Gardening enthusiasts can cultivate a piece of history this month during a hands-on workshop about grafting heirloom apple trees. 

The class, conducted by horticulturist CJ Reilly at Irvington’s O’Hara Nature Center (ONC), will be held four times — on Saturday, April 17, from 10 to 11:30 a.m. or 1-2:30 p.m., and on Saturday, April 24, at the same times. The fee is $40 per person, and pre-registration is required.

Participants (adults and children 12 or over) will learn how to graft “scion” wood from an heirloom apple tree onto a piece of rootstock from another apple tree, with the goal of creating a new tree that is genetically identical to the source of the scion wood. Each participant will leave with two to three grafted apple trees.

Reilly will explain the history, art, and science of apple propagation. “Basically, every fruit or nut you get commercially is grafted,” he said. “You can only use a one-year-old piece of scion wood — a piece that came from last year’s growth. You cut that, then you take the root stock that is about one or two years old. You make an incision along the bark of the scion wood and the rootstock. You align those together.”

If the graft is successful, the nutrients from the rootstock will pass through to the scion plant. “Within two to three years, they start producing fruit again,” he said. “It could take 12 years to start getting good fruit from seed, but it’s not a sustainable, cost-effective way for agriculture.”

Grafting is a method of asexual plant reproduction that can result in healthier trees. It can create specimens that are more resilient to climate change, or that can survive in a specific environment, such as when scion wood from a regular-sized apple tree is grafted onto dwarf tree rootstock, to fit on a small property. Grafting assures the gardener that the plant is genetically identical to a desirable parent, which can’t be guaranteed when planting from seed. 

Reilly has been developing demonstration gardens at the ONC, and creating educational programs for children and adults, since 2016. His background in horticulture dates to 2011, when he managed a coffee and macadamia farm on the big island of Hawaii. Later, he joined the Peace Corps, working with farmers as a fruit and nut tree specialist in the Philippines and Nepal.

“I learned about grafting and all these different growing methods,” he explained. “The Peace Corps in Nepal set me up with the vision of doing education and working with schools as a schoolteacher.”

A resident of Mamaroneck, Reilly holds a master's degree from Columbia University Teachers College, where he concentrated in STEAM (science, technology, engineering, art, and mathematics) education. Last year he was a leave replacement teacher at Irvington Middle School and this year he has been the STEAM specialist for grades K-5 at the Chatsworth School in Mamaroneck. 

Grafting fruit and nut trees remains one of his special interests, and he has been cultivating a collection of heirloom apple trees at the ONC, using scion wood from parent trees at Washington Irving’s Sunnyside. 

“When I came on board at the ONC there were apple trees barely holding on at Washington Irving’s estate,” he said. “I grafted them on to healthy wood stock.”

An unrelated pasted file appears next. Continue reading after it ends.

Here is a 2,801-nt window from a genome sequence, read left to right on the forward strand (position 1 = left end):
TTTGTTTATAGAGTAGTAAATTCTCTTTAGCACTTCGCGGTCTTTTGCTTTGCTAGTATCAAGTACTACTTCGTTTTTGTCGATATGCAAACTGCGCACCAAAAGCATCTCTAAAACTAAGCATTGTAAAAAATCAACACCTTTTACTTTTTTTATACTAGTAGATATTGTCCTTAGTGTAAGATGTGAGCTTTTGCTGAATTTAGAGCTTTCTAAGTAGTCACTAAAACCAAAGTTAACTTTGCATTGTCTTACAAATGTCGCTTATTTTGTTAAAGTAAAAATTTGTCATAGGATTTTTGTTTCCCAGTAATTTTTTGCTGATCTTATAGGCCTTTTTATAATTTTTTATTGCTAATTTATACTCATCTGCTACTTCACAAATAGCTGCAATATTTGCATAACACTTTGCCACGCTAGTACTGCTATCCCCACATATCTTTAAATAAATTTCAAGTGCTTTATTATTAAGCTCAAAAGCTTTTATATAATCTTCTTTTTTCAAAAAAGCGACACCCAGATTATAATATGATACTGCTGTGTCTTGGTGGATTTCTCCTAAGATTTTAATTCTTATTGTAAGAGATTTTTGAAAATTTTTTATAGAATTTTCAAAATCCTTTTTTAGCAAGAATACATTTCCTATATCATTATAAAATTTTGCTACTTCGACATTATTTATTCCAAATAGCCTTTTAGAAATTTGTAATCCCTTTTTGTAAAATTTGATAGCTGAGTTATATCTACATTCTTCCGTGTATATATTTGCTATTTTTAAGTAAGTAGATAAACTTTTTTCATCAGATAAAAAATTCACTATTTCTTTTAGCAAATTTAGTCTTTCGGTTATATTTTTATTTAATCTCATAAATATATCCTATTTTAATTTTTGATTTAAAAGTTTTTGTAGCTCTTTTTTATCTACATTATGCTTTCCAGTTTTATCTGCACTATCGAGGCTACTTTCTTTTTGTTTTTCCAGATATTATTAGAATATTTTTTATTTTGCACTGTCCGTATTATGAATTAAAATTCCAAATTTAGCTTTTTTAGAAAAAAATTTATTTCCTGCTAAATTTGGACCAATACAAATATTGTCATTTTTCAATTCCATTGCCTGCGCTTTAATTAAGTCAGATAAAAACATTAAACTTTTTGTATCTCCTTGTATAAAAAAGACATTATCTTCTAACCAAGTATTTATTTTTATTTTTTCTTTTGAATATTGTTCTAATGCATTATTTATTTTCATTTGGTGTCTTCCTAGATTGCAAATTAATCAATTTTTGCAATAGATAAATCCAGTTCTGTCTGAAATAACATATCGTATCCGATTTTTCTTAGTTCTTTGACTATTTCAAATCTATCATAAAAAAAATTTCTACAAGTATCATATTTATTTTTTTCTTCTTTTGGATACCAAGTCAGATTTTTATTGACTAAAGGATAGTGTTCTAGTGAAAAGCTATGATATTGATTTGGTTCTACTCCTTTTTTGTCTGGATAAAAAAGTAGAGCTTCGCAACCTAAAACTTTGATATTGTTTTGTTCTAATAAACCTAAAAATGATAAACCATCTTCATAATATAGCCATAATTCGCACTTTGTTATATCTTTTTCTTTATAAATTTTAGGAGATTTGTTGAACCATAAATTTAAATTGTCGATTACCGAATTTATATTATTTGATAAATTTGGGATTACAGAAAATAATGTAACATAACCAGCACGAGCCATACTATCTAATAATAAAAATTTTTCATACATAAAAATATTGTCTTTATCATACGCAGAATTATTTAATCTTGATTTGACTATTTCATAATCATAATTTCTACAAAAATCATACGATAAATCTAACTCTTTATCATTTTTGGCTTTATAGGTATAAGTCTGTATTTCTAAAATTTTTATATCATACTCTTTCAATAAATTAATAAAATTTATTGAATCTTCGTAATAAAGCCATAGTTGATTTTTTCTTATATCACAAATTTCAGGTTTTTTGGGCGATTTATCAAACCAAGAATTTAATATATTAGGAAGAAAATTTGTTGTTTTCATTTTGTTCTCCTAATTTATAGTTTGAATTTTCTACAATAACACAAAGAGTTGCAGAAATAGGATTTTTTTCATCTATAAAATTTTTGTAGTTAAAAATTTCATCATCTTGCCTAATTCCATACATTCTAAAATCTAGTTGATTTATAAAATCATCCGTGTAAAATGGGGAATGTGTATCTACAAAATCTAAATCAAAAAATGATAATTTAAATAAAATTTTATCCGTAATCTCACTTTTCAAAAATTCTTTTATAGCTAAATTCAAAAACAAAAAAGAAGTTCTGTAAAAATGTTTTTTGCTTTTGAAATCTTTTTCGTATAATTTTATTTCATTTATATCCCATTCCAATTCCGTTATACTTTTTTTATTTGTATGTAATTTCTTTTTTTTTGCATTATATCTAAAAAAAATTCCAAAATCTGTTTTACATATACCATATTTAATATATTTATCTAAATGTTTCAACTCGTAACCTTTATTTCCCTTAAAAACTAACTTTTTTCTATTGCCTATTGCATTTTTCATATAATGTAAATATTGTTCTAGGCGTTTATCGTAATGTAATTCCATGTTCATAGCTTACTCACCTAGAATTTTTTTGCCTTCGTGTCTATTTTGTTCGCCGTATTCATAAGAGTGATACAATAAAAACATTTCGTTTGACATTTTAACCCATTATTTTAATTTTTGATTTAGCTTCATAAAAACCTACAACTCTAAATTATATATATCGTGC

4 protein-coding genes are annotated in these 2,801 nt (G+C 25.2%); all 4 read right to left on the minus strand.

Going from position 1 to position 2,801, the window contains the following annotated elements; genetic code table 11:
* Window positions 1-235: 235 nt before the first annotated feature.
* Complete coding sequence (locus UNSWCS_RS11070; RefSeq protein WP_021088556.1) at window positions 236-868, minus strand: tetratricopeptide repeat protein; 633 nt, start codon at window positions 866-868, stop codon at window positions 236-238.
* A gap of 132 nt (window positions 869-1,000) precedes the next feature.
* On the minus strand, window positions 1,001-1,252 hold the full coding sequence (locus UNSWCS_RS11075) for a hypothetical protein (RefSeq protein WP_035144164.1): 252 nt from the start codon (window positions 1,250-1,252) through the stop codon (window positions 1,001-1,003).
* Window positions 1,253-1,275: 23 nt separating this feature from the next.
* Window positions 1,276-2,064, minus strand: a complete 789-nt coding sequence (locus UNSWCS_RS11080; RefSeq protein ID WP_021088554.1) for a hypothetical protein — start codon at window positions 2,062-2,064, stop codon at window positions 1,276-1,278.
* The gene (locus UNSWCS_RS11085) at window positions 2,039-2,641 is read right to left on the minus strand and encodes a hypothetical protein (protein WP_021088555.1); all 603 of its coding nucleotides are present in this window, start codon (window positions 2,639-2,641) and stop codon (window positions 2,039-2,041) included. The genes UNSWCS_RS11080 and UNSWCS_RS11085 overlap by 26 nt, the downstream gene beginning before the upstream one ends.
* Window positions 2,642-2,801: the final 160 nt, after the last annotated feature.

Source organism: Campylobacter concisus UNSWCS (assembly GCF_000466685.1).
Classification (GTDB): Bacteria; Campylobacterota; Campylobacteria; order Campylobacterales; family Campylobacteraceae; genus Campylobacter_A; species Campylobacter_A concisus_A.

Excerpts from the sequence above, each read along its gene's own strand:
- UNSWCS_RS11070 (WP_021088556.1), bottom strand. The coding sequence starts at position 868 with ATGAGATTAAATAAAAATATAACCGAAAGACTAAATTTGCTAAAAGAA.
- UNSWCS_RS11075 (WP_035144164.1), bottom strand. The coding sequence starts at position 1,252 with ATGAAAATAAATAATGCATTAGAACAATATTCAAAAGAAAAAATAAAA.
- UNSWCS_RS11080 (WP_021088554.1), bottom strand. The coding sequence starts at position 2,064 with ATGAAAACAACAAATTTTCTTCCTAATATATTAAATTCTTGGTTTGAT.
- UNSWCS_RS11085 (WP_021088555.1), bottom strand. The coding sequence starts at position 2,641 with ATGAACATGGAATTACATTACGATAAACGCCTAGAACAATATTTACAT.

The parent trees at Sunnyside are from the 1950s and 1960s. Although they don’t date to Irving’s day, “They’re the same trees he wrote about in his journal,” Reilly said. Among the specimens are the Red Baldwin and the Winter Banana. According to Reilly, the latter was Irving’s favorite.

Reilly has many favorites. “All of these apples have a personality,” he said.

He is fond of the Blue Pearmain, an old-fashioned winter variety that has a blue flower and bluish tinge on the fruit. Irving’s preferred Winter Banana has a deep yellow skin with a blush of pink.

“It’s very sweet,” Reilly said. “Others are gnarly and knotty; they look like crabapples, but when you bite into them, they taste like ginger or have these sweet characteristics.” 

Reilly will go into detail about other apples he has known and loved — their nuances of flavor,their zest, their bitterness or sweetness. He’ll explain why someone might covet a certain variety, or why a certain apple’s story has meaning to him. 

“I planted the Flower of Kent last year during quarantine,” he said. “I found out Sir Isaac Newton discovered this apple. I met a grower from the U.K. outside Oxford, who sent me some scion wood. Sir Isaac Newton was quarantined during the plague.”

Reilly said there is a new generation of apple aficionados who appreciate the subtle qualities of various apples for drinking. As a result, heirloom apples are having a renaissance of sorts, as craft cider brewers scavenge in search of lost varieties in what remains of the apple orchards that were abandoned during Prohibition.

“Prohibition was the first big hit that the apple industry took,” he said. “These apples made these amazing notes, once they were fermented into cider. One was considered the ‘champagne of cider.’ Each one of these trees... they all have different characteristics. Given time and fermented, it becomes magical.”

To register online, visit You must set up an account at the link, which needs to be verified by the Recreation Department before you will be able to register for a program.

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